by Bill Taylor for HBR
January 10, 2022
There has never been a tougher time to be a leader, whether that’s running a big company or being in charge of a small team, Bill Taylor writes in this piece. He offers three sets of questions to help leaders focus on what’s important right now. The first set involves managing time: how to handle the chaos of the present while also creating space to focus on the future. The second set involves the personal stress of leadership: how to solve problems that your organization has never encountered before, without burning out or giving up? The third set involves rank-and-file morale: how to encourage people to stay upbeat and energetic when it is so easy to feel anxious and beaten down. If you can devise answers to these three sets of questions, you have a chance to pass the leadership test of our time.
Leaders are facing two relentless sources of pressure right now. The first is the intense demand to perform— to deliver excellent short-term results despite radical shifts in what customers need and want, where and how people choose to work, and whether supply chains work at all. The second is the urgent need to transform — to reimagine the future of your marketplace and your workplace, given these shifts, and to reinvent your company’s strategy and culture to win that future.
Dealing with either source of pressure is tough, which is why so many leaders seem so anxious and stressed. But meeting both of them, at the same time, can feel truly daunting. The challenge of performing while transforming has become the leadership test of our time.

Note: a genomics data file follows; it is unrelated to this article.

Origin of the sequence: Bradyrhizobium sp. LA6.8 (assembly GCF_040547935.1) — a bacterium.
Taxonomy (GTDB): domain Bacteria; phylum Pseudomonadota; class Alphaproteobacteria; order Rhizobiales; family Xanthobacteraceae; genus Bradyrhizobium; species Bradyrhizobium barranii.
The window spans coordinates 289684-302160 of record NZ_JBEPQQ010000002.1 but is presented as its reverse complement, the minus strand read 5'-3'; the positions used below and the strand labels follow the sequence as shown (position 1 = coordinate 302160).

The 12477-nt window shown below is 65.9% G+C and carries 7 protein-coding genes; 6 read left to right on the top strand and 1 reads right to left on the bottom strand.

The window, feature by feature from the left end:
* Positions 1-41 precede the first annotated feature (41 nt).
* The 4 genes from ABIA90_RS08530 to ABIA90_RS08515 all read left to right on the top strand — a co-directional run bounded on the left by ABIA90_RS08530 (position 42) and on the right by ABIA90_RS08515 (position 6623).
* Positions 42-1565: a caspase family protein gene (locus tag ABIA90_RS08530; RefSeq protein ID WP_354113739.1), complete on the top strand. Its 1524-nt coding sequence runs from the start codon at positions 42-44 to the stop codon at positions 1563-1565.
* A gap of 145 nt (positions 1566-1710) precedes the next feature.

So how do leaders meet that challenge? How do they deliver for today even as they disrupt for tomorrow? By wrestling with three sets of questions that are hard to answer in the best of environments but are especially tough in a period of such turmoil and uncertainty.
The first set of questions involves managing time.
How can you handle the chaos of the present — the onslaught of Slack messages, customer crises, and people problems — and also create space to hatch the future? How can you avoid getting overwhelmed by day-to-day tasks that feel so urgent, at the expense of game-changing initiatives that are truly important?
Answering those questions starts with finding concrete ways, organizationally and individually, to literally make time for the future. Garry Ridge, CEO of WD-40, the iconic, old-school American brand, worried that his colleagues were so focused on crisp execution today that they were missing opportunities for game-changing innovations that would define tomorrow. So, he created Team Tomorrow, a small group of senior executives from R&D, marketing, and finance, and tasked the team with looking for exciting opportunities 10 to 15 years down the road.
This was not a big-budget, standalone innovation department. It was a small group of seasoned executives who were relieved temporarily of their obligations to the present so they could find ideas that would shape WD-40 for decades to come. Executives cycled through the team, moving their focus from the present to the future and back again, and the result was a series of product, technology, and brand innovations that lifted the company’s performance.